Carter Craig, Attorneys at Law

Workers' Compensation Archives

How does workers' compensation affect Social Security Disability?

Throughout the United States, including Virginia, anyone who receives Social Security Disability Insurance benefits has met federally mandated eligibility criteria indicating that they are disabled and unable to work. Some of these recipients also receive disability benefits from other sources, including workers' compensation funds in their state and other public benefits. When these additional disability benefits are from certain public entities or meet other conditions, they will not affect the amount of Social Security Disability Insurance that the disabled person will receive. Benefits from workers' comp and certain other funds, however, will lower SSDI benefits, at least in the short term.

Do employers need to protect temporary workers?

In today's economy not everyone is a full time employee. In fact, there are a lot of different arrangements that a person can fit into. Some employees can be part-time, others are independent contractors and some are only temporary workers. With all these different options, people may wonder whether employers are responsible for keeping these employees safe. In particular, temporary workers that may not be at one place for a long time may question if they are protected at work.

What rights do injured employees have?

Virginia workers work hard each day at their jobs. Most workplaces are safe and have effective workplace safety provisions in place. But, for some Virginia workers, workplace accidents occur that cause serious injuries and even death. For those workers who have been injured at their job, what rights do they have?

We can help with your workers' compensation claims

Recently, we discussed how Virginia's workers' compensation insurance can help Virginia workers who are injured by workplace accidents on the job. Workers' compensation can help injured workers when they are unable to work by providing for their medical bills, lost wages, retraining, compensation for a permanent disability and benefits to surviving family members if an employee is killed on the job. These benefits can be a major advantage for an injured employee and allow the worker to focus on recovery after the workplace accident.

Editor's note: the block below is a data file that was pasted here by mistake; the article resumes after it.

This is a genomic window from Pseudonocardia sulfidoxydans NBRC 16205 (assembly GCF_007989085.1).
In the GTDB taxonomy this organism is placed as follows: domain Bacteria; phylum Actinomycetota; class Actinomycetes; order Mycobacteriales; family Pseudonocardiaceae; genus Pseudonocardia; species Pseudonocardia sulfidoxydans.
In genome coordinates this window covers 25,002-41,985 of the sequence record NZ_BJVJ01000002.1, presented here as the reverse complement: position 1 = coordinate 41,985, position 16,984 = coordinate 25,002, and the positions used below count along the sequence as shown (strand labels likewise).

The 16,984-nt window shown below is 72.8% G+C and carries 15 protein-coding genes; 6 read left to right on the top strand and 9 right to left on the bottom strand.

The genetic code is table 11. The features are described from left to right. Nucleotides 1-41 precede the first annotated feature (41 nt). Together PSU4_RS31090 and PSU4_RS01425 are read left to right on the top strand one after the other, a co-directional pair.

An overview of Virginia's Workers' Compensation

Virginia residents enjoy a wonderful quality of life and lots of good jobs. Most jobs provide a safe working environment, free of hazards. But, workplace accidents do occur. When they occur, workers' compensation can help injured employees with their financial needs.

Determining eligibility for Social Security disability benefits

According to the Social Security Administration, one in four workers in their 20s will become disabled before reaching the average retirement age of 67. Many people in Virginia don't have a safety net to fall back on if an injury or accident happens to them rendering them unable to work. Luckily, Social Security disability can be an option.

Truck driver killed in Virginia accident, driver of car charged

Virginia residents may not consider the fact that a smaller vehicle could pose a danger to the driver of an 18-wheeler. News stories regarding crashes involving big rigs typically report that the truck driver walked away with no injuries. However, it is also possible for the truck driver to be the one injured or killed in an accident with a smaller vehicle.

Proposal by OSHA would have safety reports available to public

The Occupational Safety and Health Administration will propose a major change to the way workplaces and employers would report any accidents or health-related mishaps on their premises. The potential rule would force companies with at least 250 employees to file an electronic report to OSHA every quarter (there are roughly 38,000 employers that fulfill this condition), while companies with at least 20 employees (and other employers who work in high risk industries) would have to file the same electronic report once per year.

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